Consequences of wars for men and women are different and disproportionate. In terms of violence, women are not only injured or subjected to physical torture as unlike men, they also face sexual harassment and are often used as human shields. One amongst the most tragic incidents which occurred on October 7th was the abduction of Shani Louk, a 22-year-old Israeli-German woman, who was paraded semi-naked through Gaza, apparently unconscious on the back of a pickup truck. She was recently declared dead by the Israeli authorities.  Therefore, the first attack during a war is always on women’s rights. Meanwhile, when we look at Gaza, according to Human Rights Watch, approximately 50,000 pregnant women and girls in are at risk of missing vital ante-natal care and giving birth in challenging conditions without electricity or medical supplies. A United Nations gender analysis emphasizes these concerns, predicting an increase in maternal and infant mortality and morbidity, which threatens previous health improvements in Palestine. Comprehensive sexual and reproductive health services, as well as psychosocial support, but may also go unmet due to the strain on Gaza’s healthcare system. The lack of clean water poses a crisis for parents, often mothers, trying to care for their babies. Additionally, access to water and safe sanitation facilities is crucial for women and girls managing their menstrual hygiene. When these needs are unmet, it can lead to serious infections, including hepatitis B and thrush. Women and girls in shelters might encounter severe difficulties in accessing supplies and facilities, and a lack of awareness about menstrual health, especially among men, will exacerbate the challenges they face.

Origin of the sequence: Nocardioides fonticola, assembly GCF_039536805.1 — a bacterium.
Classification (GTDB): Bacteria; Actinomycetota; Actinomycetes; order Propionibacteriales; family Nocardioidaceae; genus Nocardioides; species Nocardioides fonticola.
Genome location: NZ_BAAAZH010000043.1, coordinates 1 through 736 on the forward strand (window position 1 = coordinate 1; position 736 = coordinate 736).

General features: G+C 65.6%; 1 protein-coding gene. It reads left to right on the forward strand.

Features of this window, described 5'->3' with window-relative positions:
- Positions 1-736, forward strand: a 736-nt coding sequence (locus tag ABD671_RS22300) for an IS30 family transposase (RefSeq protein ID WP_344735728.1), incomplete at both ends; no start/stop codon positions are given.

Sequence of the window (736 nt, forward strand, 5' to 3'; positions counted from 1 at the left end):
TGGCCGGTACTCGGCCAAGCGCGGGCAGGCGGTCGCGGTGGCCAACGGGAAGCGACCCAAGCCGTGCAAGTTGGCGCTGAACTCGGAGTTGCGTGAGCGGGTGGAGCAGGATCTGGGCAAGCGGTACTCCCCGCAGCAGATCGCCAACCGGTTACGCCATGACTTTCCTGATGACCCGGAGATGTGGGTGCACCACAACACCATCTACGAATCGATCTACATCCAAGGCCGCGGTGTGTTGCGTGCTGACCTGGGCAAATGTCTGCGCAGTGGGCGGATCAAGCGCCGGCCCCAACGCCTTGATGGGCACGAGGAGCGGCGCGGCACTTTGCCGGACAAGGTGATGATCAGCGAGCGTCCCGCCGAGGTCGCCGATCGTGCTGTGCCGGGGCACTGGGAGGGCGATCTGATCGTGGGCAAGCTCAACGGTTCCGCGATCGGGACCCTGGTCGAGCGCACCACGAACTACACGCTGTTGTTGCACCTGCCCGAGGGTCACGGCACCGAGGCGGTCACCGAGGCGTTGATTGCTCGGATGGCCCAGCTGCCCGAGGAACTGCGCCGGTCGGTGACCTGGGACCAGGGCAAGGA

The Israel-Hamas war is one among the many military conflicts which raises questions on the absence of women from political decision-making during conflicts. The population of a state is comprised of both men and women. However, whenever a crucial decision is taken to push the state into a war, why is it that only men sitting in political chairs have a say in it? In most situations, women representatives in the government are not even consulted. The ongoing crisis in the Middle East due to Israel and Hamas is being perceived either from a Eurocentric perspective or a religious lens. However, it is best to describe it as a historically rooted conflict, perpetuated by patriarchy. Israel-Hamas’s war is a feminist issue which has arisen due to the continuation of male-dominated political institutions, which exclude women from policymaking. The conflict has taken a toll on the human rights of the marginalized- particularly women and children. Unless there are efforts to include women as stakeholders for the resolution of this issue, there can be no social or humanitarian justice ensured.

Riyan Buragohain
Riyan Buragohain
Riyan Buragohain is an undergraduate student pursuing triple majors in English, Political Science and History from Christ University, Bangalore, India. He has interned with several organizations in India such as Little Umbrella Foundation (LUF), Jeevan Jagran Foundation (JJF), Cinepari, Destination Heritage and Rajiv Gandhi Foundation. Primarily, his interest lies in the field of international relations, political theory and gender studies.